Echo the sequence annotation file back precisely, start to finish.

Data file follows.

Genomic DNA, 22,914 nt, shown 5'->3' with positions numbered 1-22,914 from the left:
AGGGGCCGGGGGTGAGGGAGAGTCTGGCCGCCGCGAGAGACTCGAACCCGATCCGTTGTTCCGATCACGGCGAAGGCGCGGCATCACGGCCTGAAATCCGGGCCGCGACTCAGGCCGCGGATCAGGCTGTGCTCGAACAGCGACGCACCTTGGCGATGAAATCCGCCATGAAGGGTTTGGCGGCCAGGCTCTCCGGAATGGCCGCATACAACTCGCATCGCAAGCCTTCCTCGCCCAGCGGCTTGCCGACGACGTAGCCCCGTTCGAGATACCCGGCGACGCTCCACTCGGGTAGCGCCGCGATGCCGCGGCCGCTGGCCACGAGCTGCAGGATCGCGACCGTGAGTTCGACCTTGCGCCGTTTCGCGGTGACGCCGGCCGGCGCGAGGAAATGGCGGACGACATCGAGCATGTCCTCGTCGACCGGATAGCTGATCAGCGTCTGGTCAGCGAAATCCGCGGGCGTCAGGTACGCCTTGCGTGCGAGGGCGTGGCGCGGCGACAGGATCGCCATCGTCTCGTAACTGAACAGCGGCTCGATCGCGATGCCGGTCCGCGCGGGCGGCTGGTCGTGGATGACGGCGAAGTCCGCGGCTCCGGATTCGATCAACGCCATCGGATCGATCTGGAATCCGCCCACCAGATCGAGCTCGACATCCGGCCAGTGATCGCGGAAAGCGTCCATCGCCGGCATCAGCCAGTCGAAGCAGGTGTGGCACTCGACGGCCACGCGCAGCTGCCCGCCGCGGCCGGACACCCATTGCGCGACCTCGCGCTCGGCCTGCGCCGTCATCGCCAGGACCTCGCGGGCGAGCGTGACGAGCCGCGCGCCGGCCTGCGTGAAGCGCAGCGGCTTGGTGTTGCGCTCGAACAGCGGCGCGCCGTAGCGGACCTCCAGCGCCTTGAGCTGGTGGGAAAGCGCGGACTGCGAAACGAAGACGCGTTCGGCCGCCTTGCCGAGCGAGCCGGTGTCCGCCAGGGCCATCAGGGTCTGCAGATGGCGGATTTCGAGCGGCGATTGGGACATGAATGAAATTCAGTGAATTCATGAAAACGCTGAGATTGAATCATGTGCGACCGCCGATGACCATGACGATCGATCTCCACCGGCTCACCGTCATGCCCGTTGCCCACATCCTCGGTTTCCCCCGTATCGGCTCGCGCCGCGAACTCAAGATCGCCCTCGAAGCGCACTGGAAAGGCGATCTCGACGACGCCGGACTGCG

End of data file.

Genomic DNA, 22,914 nt, shown 5'->3' with positions numbered 1-22,914 from the left:
AGGGGCCGGGGGTGAGGGAGAGTCTGGCCGCCGCGAGAGACTCGAACCCGATCCGTTGTTCCGATCACGGCGAAGGCGCGGCATCACGGCCTGAAATCCGGGCCGCGACTCAGGCCGCGGATCAGGCTGTGCTCGAACAGCGACGCACCTTGGCGATGAAATCCGCCATGAAGGGTTTGGCGGCCAGGCTCTCCGGAATGGCCGCATACAACTCGCATCGCAAGCCTTCCTCGCCCAGCGGCTTGCCGACGACGTAGCCCCGTTCGAGATACCCGGCGACGCTCCACTCGGGTAGCGCCGCGATGCCGCGGCCGCTGGCCACGAGCTGCAGGATCGCGACCGTGAGTTCGACCTTGCGCCGTTTCGCGGTGACGCCGGCCGGCGCGAGGAAATGGCGGACGACATCGAGCATGTCCTCGTCGACCGGATAGCTGATCAGCGTCTGGTCAGCGAAATCCGCGGGCGTCAGGTACGCCTTGCGTGCGAGGGCGTGGCGCGGCGACAGGATCGCCATCGTCTCGTAACTGAACAGCGGCTCGATCGCGATGCCGGTCCGCGCGGGCGGCTGGTCGTGGATGACGGCGAAGTCCGCGGCTCCGGATTCGATCAACGCCATCGGATCGATCTGGAATCCGCCCACCAGATCGAGCTCGACATCCGGCCAGTGATCGCGGAAAGCGTCCATCGCCGGCATCAGCCAGTCGAAGCAGGTGTGGCACTCGACGGCCACGCGCAGCTGCCCGCCGCGGCCGGACACCCATTGCGCGACCTCGCGCTCGGCCTGCGCCGTCATCGCCAGGACCTCGCGGGCGAGCGTGACGAGCCGCGCGCCGGCCTGCGTGAAGCGCAGCGGCTTGGTGTTGCGCTCGAACAGCGGCGCGCCGTAGCGGACCTCCAGCGCCTTGAGCTGGTGGGAAAGCGCGGACTGCGAAACGAAGACGCGTTCGGCCGCCTTGCCGAGCGAGCCGGTGTCCGCCAGGGCCATCAGGGTCTGCAGATGGCGGATTTCGAGCGGCGATTGGGACATGAATGAAATTCAGTGAATTCATGAAAACGCTGAGATTGAATCATGTGCGACCGCCGATGACCATGACGATCGATCTCCACCGGCTCACCGTCATGCCCGTTGCCCACATCCTCGGTTTCCCCCGTATCGGCTCGCGCCGCGAACTCAAGATCGCCCTCGAAGCGCACTGGAAAGGCGATCTCGACGACGCCGGACTGCG